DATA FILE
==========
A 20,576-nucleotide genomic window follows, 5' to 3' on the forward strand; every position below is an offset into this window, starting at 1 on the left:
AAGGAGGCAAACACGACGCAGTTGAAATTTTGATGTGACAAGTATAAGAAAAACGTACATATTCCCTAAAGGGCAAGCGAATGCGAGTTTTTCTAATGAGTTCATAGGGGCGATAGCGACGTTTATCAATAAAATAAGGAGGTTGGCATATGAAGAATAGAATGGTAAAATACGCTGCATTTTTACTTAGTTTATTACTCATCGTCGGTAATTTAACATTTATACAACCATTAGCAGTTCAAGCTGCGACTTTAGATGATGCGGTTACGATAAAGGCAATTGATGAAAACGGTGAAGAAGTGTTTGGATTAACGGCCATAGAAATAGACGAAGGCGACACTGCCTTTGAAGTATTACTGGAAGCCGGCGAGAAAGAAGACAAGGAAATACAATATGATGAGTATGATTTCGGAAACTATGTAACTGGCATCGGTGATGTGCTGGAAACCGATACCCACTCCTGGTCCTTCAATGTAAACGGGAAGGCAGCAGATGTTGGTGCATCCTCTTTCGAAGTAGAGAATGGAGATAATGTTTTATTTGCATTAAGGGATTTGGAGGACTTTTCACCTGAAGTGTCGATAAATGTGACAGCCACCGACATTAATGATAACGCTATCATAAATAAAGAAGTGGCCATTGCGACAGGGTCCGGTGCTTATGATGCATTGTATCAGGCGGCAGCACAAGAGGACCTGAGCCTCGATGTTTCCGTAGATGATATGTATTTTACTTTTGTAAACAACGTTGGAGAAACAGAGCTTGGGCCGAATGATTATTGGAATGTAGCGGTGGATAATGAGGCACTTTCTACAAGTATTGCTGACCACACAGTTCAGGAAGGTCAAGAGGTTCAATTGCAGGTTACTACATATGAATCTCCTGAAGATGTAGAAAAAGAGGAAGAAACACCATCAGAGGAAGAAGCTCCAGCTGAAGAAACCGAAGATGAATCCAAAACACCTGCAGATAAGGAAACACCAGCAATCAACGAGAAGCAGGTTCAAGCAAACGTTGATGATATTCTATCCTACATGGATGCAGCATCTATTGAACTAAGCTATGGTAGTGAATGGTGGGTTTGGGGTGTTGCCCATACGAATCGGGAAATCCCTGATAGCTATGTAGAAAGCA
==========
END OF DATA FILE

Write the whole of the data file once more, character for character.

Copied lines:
A 20,576-nucleotide genomic window follows, 5' to 3' on the forward strand; every position below is an offset into this window, starting at 1 on the left:
AAGGAGGCAAACACGACGCAGTTGAAATTTTGATGTGACAAGTATAAGAAAAACGTACATATTCCCTAAAGGGCAAGCGAATGCGAGTTTTTCTAATGAGTTCATAGGGGCGATAGCGACGTTTATCAATAAAATAAGGAGGTTGGCATATGAAGAATAGAATGGTAAAATACGCTGCATTTTTACTTAGTTTATTACTCATCGTCGGTAATTTAACATTTATACAACCATTAGCAGTTCAAGCTGCGACTTTAGATGATGCGGTTACGATAAAGGCAATTGATGAAAACGGTGAAGAAGTGTTTGGATTAACGGCCATAGAAATAGACGAAGGCGACACTGCCTTTGAAGTATTACTGGAAGCCGGCGAGAAAGAAGACAAGGAAATACAATATGATGAGTATGATTTCGGAAACTATGTAACTGGCATCGGTGATGTGCTGGAAACCGATACCCACTCCTGGTCCTTCAATGTAAACGGGAAGGCAGCAGATGTTGGTGCATCCTCTTTCGAAGTAGAGAATGGAGATAATGTTTTATTTGCATTAAGGGATTTGGAGGACTTTTCACCTGAAGTGTCGATAAATGTGACAGCCACCGACATTAATGATAACGCTATCATAAATAAAGAAGTGGCCATTGCGACAGGGTCCGGTGCTTATGATGCATTGTATCAGGCGGCAGCACAAGAGGACCTGAGCCTCGATGTTTCCGTAGATGATATGTATTTTACTTTTGTAAACAACGTTGGAGAAACAGAGCTTGGGCCGAATGATTATTGGAATGTAGCGGTGGATAATGAGGCACTTTCTACAAGTATTGCTGACCACACAGTTCAGGAAGGTCAAGAGGTTCAATTGCAGGTTACTACATATGAATCTCCTGAAGATGTAGAAAAAGAGGAAGAAACACCATCAGAGGAAGAAGCTCCAGCTGAAGAAACCGAAGATGAATCCAAAACACCTGCAGATAAGGAAACACCAGCAATCAACGAGAAGCAGGTTCAAGCAAACGTTGATGATATTCTATCCTACATGGATGCAGCATCTATTGAACTAAGCTATGGTAGTGAATGGTGGGTTTGGGGTGTTGCCCATACGAATCGGGAAATCCCTGATAGCTATGTAGAAAGCA